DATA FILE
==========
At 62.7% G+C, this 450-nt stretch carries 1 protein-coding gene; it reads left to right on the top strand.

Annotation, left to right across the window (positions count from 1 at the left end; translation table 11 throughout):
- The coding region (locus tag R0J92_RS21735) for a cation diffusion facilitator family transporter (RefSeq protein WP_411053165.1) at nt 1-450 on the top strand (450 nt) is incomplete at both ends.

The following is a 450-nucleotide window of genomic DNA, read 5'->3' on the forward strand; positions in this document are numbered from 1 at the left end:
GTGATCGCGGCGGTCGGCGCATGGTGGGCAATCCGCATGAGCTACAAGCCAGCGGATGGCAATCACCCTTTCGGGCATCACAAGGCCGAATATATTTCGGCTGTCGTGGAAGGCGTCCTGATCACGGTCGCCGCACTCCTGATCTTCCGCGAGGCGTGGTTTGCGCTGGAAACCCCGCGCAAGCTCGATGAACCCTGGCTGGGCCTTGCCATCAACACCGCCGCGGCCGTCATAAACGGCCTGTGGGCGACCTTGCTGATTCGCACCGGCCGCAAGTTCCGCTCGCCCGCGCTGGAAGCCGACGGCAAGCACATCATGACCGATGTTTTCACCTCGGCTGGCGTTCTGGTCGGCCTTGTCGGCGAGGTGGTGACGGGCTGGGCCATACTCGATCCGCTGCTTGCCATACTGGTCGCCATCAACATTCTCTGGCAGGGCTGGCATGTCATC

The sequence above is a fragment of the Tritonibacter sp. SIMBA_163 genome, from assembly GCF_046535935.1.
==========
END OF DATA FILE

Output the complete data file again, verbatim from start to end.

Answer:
At 62.7% G+C, this 450-nt stretch carries 1 protein-coding gene; it reads left to right on the top strand.

Annotation, left to right across the window (positions count from 1 at the left end; translation table 11 throughout):
- The coding region (locus tag R0J92_RS21735) for a cation diffusion facilitator family transporter (RefSeq protein WP_411053165.1) at nt 1-450 on the top strand (450 nt) is incomplete at both ends.

The following is a 450-nucleotide window of genomic DNA, read 5'->3' on the forward strand; positions in this document are numbered from 1 at the left end:
GTGATCGCGGCGGTCGGCGCATGGTGGGCAATCCGCATGAGCTACAAGCCAGCGGATGGCAATCACCCTTTCGGGCATCACAAGGCCGAATATATTTCGGCTGTCGTGGAAGGCGTCCTGATCACGGTCGCCGCACTCCTGATCTTCCGCGAGGCGTGGTTTGCGCTGGAAACCCCGCGCAAGCTCGATGAACCCTGGCTGGGCCTTGCCATCAACACCGCCGCGGCCGTCATAAACGGCCTGTGGGCGACCTTGCTGATTCGCACCGGCCGCAAGTTCCGCTCGCCCGCGCTGGAAGCCGACGGCAAGCACATCATGACCGATGTTTTCACCTCGGCTGGCGTTCTGGTCGGCCTTGTCGGCGAGGTGGTGACGGGCTGGGCCATACTCGATCCGCTGCTTGCCATACTGGTCGCCATCAACATTCTCTGGCAGGGCTGGCATGTCATC

The sequence above is a fragment of the Tritonibacter sp. SIMBA_163 genome, from assembly GCF_046535935.1.